First impressions don’t always win the day!
Putting it out there right away: we fell in love with Seville.
If it takes only a few seconds for first impressions to hit then we shouldn’t have, really. Arriving in baking midday heat, we decided on a taxi (public transport was possible but confusing and hey, we are on holidays!) Alas, so it seemed were the taxi drivers – well, on strike, anyway. This presented a challenge and prompted anxious googling (thank God I bought a sim card in Madrid). Cabify drivers didn’t appear to be in the union though; one duly came to the rescue. Again, some mild concern when our booked and paid for driver arrived and three other tourists tried to steal him. Matters were not improved by me tripping, falling in the gutter, and cursing loudly in my indignant haste to reclaim our prize. Happily, our cheery, chatty driver Roberto was not swayed by the clamor. Restoring our faith in humanity, he re-piqued our interest with his immense enthusiasm for his adopted city (he’d migrated from South America). He soon had us at our home for the next 3 nights, replete with travel hints.
But how to get in? The next potential sour note was the saga of the keys. We knew what floor, and what number. The lobby was cool, dark, and utterly uninformative. At length, we gave in and I bravely prepared to phone the host contact – of all our Booking.com locations this was the only one that didn’t direct message for some reason. Everything had come via email (including as it turned out, the one I never got with the crucial instructons). I translated some suitable passages and practised quickly, then dialled away. Fortunately the gracious lady on the other end understood my fumbling Spanish and had some English. We soon discovered there was a cleverly hidden-in-plain-sight key box and before long we were bouncing merrily up 3 flights to our lovely little studio. OK, bouncing is a stretch, unless you count the wheelie duffel thumping on each step. But we had made it! (Again, thank God I bought a sim card).
By now it was well on the far end of the extended Spanish lunch time and heading for siesta… and we were ravenous. Discovering a local market around the corner, we hunted high and low for someone still open. We’d all but given up when down an unprepossessing aisle we found the best pizza we had in Spain. Cheap into the bargain and handmade by the most laid back chef we’d seen – casually waving us to take a bar table, help ourselves to the cooler of beer and soda, and relax. Soon we were chowing down alla Matriciana and heaping thanks on our host.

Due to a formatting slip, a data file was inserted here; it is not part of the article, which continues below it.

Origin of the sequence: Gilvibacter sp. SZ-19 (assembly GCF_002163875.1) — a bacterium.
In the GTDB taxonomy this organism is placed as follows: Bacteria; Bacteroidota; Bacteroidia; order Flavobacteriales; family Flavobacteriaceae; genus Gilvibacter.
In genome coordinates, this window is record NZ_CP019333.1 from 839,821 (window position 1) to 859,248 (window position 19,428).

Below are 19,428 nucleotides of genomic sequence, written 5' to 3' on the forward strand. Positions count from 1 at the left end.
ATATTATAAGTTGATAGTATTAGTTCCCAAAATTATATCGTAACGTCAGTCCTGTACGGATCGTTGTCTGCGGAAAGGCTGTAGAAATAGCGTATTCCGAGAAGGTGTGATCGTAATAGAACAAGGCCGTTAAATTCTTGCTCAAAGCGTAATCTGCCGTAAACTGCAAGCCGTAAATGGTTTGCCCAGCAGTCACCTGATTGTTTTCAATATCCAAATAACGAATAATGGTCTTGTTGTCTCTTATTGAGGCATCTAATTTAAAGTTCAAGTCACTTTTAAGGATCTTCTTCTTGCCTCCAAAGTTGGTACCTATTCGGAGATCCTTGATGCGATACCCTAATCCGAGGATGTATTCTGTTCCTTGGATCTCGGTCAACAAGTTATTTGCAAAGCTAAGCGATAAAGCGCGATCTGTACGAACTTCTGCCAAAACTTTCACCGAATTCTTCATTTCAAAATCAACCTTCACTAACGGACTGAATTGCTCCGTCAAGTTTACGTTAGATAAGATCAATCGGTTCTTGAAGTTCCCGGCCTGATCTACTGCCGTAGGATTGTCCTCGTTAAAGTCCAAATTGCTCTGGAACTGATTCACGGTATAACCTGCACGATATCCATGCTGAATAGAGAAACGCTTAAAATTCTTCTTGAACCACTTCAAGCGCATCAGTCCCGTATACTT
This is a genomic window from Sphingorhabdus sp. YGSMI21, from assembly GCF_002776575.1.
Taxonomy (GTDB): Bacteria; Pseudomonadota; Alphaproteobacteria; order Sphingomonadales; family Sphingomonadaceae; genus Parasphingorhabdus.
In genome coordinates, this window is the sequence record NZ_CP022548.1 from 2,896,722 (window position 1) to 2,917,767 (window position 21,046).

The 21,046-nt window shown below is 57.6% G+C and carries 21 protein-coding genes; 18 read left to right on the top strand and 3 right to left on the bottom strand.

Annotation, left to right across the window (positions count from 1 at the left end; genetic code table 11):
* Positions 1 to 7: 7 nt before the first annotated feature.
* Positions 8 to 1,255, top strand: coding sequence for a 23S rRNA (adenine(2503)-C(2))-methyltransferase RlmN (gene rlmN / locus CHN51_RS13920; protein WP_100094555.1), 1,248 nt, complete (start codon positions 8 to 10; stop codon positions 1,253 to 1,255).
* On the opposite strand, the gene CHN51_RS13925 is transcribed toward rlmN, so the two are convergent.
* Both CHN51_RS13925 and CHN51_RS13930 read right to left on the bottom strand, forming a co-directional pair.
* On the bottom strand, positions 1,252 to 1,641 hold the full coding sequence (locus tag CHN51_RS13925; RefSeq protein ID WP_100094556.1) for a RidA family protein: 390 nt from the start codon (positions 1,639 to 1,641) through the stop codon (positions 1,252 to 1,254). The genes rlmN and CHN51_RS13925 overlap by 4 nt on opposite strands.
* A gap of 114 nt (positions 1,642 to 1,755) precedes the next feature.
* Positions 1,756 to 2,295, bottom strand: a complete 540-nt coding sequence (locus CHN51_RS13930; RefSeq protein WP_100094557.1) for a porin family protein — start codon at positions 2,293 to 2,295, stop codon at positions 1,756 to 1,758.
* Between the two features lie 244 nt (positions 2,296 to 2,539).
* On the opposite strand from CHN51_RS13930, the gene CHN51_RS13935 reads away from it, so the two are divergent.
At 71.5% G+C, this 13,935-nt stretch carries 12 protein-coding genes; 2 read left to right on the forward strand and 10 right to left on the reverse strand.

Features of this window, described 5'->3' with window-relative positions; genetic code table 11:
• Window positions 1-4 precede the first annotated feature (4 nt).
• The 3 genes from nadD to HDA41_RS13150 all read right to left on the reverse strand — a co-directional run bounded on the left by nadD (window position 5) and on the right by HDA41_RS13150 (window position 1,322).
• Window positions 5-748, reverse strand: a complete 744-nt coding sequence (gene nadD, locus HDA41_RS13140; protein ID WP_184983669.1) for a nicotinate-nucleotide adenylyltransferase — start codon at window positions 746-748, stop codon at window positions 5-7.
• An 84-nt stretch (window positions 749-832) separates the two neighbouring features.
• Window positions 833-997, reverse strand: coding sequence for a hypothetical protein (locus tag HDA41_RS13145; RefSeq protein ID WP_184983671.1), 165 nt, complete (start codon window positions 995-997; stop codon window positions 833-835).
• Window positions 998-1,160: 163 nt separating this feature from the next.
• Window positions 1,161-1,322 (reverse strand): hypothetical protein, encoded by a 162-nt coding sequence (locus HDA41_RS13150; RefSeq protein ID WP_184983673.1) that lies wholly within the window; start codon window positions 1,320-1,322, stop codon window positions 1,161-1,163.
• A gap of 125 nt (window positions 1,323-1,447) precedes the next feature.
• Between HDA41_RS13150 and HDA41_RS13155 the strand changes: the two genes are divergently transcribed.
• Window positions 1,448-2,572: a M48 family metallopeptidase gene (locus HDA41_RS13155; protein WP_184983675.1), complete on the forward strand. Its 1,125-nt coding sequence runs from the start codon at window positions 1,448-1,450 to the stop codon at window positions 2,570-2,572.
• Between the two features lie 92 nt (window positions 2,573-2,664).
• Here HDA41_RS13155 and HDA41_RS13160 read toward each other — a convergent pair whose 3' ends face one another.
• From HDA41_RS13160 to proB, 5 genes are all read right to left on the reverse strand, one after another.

Replete, we wandered back out and to our joy there was also a landromat in the market. A timely blessing; our studio had a drying rack but not a washing machine. As I was pactising packing light, I had already earned some stripes in sink-washing my smalls. Still, I’d brought extra pre-pilgrimage clothes and most of them (and husband’s) really required a serious scrub in the near future. We earmarked it for later.
Returning to our apartment for a belated siesta, we were dumbstruck by an unusual storefront. The name translates to something about groceries and gifts – we weren’t quite sure where our Lord fits in. Perhaps the name of the owner or street or area? Of course we created our own name for it (not very respectfully), and it became our ‘almost home’ landmark.
Once we woke from our restorative nap, it was back out for a stroll along the waterfront. Seville sits on the Guadalquivir river, with a portion of the city between two arms and several dramatic bridges back and forth. Ambling happily down the spacious boulevard, we drank in the savour of a new city.
Spotting a number of boats and people boarding them, we did something quite uncharacteristic (for me) and decided on the spot to join them. Usually such a purchase would require me googling for more info, conparing options… but not today, for I threw caution to the gentle Spanish winds. On we went for an hour river cruise. Soon I realised what a good snap decision this was: we’d be cruising through golden hour and sunset. The boat was full, lively, and everyone kept popping up for pictures (including me, with more or less success). We passed perilously close underneath intricate bridges of new and old design, marvelled at the skyline, and waved vigorously at passers-by gongoozling.
A splendid end to our first day in Seville, and I feel in my bones that this place is going to be special. I think we might be falling in love…